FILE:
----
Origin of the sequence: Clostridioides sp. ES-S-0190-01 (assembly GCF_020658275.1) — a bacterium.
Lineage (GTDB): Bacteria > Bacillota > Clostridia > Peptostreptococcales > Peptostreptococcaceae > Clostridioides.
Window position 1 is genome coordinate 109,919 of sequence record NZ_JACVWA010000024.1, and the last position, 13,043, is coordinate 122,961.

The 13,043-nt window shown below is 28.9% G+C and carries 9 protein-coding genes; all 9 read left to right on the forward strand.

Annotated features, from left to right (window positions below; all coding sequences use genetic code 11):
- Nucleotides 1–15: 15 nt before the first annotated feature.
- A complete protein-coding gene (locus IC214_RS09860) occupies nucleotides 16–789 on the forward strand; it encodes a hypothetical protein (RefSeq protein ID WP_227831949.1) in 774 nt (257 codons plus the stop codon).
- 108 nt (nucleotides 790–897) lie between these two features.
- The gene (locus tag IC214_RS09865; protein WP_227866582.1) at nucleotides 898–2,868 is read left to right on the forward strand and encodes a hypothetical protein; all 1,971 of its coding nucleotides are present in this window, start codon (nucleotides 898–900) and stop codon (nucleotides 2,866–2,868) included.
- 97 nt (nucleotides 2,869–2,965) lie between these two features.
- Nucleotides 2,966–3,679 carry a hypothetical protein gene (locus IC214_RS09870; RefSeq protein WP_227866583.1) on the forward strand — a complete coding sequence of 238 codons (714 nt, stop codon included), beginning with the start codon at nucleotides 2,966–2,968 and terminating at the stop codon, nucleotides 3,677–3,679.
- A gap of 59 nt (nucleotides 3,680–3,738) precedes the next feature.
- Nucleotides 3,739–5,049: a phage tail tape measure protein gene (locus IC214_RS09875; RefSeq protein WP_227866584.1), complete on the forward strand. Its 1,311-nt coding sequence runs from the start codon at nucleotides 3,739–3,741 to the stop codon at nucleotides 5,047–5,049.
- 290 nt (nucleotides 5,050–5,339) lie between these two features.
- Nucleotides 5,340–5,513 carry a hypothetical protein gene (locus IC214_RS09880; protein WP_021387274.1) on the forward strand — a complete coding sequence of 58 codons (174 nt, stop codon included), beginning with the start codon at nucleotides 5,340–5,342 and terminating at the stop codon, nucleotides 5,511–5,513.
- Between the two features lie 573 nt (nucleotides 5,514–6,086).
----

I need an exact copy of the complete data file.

Origin of the sequence: Clostridioides sp. ES-S-0190-01 (assembly GCF_020658275.1) — a bacterium.
Lineage (GTDB): Bacteria > Bacillota > Clostridia > Peptostreptococcales > Peptostreptococcaceae > Clostridioides.
Window position 1 is genome coordinate 109,919 of sequence record NZ_JACVWA010000024.1, and the last position, 13,043, is coordinate 122,961.

The 13,043-nt window shown below is 28.9% G+C and carries 9 protein-coding genes; all 9 read left to right on the forward strand.

Annotated features, from left to right (window positions below; all coding sequences use genetic code 11):
- Nucleotides 1–15: 15 nt before the first annotated feature.
- A complete protein-coding gene (locus IC214_RS09860) occupies nucleotides 16–789 on the forward strand; it encodes a hypothetical protein (RefSeq protein ID WP_227831949.1) in 774 nt (257 codons plus the stop codon).
- 108 nt (nucleotides 790–897) lie between these two features.
- The gene (locus tag IC214_RS09865; protein WP_227866582.1) at nucleotides 898–2,868 is read left to right on the forward strand and encodes a hypothetical protein; all 1,971 of its coding nucleotides are present in this window, start codon (nucleotides 898–900) and stop codon (nucleotides 2,866–2,868) included.
- 97 nt (nucleotides 2,869–2,965) lie between these two features.
- Nucleotides 2,966–3,679 carry a hypothetical protein gene (locus IC214_RS09870; RefSeq protein WP_227866583.1) on the forward strand — a complete coding sequence of 238 codons (714 nt, stop codon included), beginning with the start codon at nucleotides 2,966–2,968 and terminating at the stop codon, nucleotides 3,677–3,679.
- A gap of 59 nt (nucleotides 3,680–3,738) precedes the next feature.
- Nucleotides 3,739–5,049: a phage tail tape measure protein gene (locus IC214_RS09875; RefSeq protein WP_227866584.1), complete on the forward strand. Its 1,311-nt coding sequence runs from the start codon at nucleotides 3,739–3,741 to the stop codon at nucleotides 5,047–5,049.
- 290 nt (nucleotides 5,050–5,339) lie between these two features.
- Nucleotides 5,340–5,513 carry a hypothetical protein gene (locus IC214_RS09880; protein WP_021387274.1) on the forward strand — a complete coding sequence of 58 codons (174 nt, stop codon included), beginning with the start codon at nucleotides 5,340–5,342 and terminating at the stop codon, nucleotides 5,511–5,513.
- Between the two features lie 573 nt (nucleotides 5,514–6,086).